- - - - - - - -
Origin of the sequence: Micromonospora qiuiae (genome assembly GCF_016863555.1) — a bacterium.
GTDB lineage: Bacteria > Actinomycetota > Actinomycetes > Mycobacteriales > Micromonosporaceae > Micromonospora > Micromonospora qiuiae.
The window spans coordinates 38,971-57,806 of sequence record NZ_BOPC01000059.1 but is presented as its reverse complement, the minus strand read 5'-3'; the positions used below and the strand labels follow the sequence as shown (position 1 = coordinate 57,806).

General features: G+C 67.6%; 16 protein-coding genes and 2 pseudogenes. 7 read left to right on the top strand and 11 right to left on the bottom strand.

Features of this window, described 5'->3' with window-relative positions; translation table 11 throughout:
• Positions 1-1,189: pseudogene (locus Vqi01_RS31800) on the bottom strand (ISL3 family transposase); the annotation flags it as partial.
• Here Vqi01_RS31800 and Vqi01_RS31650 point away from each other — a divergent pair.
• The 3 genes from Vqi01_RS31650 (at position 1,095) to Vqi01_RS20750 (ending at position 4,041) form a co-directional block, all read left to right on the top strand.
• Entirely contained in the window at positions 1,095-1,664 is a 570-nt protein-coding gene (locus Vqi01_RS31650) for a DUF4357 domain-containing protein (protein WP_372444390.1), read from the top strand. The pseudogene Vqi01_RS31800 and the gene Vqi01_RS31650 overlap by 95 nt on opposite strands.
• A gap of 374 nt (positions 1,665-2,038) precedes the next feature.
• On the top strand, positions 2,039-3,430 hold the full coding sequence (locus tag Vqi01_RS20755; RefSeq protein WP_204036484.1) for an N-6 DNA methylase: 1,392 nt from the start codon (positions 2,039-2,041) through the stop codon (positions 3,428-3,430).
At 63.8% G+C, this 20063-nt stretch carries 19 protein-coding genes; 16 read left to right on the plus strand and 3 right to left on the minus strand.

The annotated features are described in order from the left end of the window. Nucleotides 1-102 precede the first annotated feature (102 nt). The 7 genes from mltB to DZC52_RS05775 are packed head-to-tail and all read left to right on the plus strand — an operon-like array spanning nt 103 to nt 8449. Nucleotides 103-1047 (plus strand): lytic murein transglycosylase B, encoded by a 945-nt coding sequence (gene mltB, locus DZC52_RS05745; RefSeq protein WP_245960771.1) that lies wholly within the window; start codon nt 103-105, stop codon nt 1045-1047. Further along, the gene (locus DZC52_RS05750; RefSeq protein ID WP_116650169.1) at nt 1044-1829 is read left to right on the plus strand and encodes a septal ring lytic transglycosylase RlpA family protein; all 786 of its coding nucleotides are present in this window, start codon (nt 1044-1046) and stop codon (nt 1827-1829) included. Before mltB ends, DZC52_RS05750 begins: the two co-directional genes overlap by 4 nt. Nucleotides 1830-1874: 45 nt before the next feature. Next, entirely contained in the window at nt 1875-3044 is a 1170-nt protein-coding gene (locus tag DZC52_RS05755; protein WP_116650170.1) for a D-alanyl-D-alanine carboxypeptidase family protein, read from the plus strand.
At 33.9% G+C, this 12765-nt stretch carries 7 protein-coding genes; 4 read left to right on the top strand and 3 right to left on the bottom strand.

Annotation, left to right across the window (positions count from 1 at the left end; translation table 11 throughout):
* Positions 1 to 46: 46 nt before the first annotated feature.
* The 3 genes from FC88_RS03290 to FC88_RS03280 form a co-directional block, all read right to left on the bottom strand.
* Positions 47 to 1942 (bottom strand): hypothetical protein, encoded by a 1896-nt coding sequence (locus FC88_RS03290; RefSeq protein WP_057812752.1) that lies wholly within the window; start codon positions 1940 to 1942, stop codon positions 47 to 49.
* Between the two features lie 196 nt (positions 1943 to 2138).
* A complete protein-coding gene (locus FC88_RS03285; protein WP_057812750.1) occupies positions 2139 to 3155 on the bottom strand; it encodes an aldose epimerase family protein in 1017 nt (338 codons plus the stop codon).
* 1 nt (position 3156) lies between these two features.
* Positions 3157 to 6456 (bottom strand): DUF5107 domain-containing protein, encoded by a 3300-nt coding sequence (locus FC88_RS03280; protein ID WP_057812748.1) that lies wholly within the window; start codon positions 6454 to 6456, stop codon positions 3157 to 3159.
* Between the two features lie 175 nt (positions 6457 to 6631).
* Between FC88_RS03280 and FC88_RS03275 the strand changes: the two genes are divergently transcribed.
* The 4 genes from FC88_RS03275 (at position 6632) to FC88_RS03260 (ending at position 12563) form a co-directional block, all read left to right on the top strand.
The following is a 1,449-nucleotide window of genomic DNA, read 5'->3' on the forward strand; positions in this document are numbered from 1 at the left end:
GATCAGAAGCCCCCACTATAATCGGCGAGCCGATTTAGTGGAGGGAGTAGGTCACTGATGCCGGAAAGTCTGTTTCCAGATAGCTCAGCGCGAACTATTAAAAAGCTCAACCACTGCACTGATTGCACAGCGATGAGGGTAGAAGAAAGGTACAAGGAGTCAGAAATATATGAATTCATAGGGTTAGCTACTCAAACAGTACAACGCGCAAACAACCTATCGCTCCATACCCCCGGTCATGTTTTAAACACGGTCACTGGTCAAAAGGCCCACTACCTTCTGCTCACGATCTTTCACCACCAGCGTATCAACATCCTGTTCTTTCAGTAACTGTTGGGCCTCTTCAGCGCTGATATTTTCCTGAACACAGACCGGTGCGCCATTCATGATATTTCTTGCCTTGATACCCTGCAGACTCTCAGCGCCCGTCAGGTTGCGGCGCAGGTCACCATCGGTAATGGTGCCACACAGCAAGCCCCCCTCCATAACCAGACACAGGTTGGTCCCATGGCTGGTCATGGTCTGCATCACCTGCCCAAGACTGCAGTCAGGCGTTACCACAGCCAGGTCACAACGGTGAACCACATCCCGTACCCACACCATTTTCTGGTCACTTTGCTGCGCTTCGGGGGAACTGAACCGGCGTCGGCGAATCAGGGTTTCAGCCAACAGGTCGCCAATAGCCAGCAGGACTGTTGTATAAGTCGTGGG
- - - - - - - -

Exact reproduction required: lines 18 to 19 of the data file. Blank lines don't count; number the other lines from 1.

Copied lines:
* Positions 47 to 1942 (bottom strand): hypothetical protein, encoded by a 1896-nt coding sequence (locus FC88_RS03290; RefSeq protein WP_057812752.1) that lies wholly within the window; start codon positions 1940 to 1942, stop codon positions 47 to 49.
* Between the two features lie 196 nt (positions 1943 to 2138).